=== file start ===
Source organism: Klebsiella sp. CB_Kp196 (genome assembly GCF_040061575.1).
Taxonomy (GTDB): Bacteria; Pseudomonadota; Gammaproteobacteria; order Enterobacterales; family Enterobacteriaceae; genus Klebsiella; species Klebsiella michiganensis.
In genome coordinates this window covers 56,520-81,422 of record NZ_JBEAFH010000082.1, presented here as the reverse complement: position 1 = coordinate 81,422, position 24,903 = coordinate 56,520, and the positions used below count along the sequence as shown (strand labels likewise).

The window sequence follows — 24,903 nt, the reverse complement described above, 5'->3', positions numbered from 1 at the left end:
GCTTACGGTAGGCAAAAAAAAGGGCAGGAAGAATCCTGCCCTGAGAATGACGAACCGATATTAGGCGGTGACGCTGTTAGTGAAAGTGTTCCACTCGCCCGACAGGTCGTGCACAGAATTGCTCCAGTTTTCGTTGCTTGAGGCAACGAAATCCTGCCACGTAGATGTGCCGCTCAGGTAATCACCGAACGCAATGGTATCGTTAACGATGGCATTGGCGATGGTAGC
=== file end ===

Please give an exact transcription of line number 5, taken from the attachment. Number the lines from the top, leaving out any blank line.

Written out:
GCTTACGGTAGGCAAAAAAAAGGGCAGGAAGAATCCTGCCCTGAGAATGACGAACCGATATTAGGCGGTGACGCTGTTAGTGAAAGTGTTCCACTCGCCCGACAGGTCGTGCACAGAATTGCTCCAGTTTTCGTTGCTTGAGGCAACGAAATCCTGCCACGTAGATGTGCCGCTCAGGTAATCACCGAACGCAATGGTATCGTTAACGATGGCATTGGCGATGGTAGC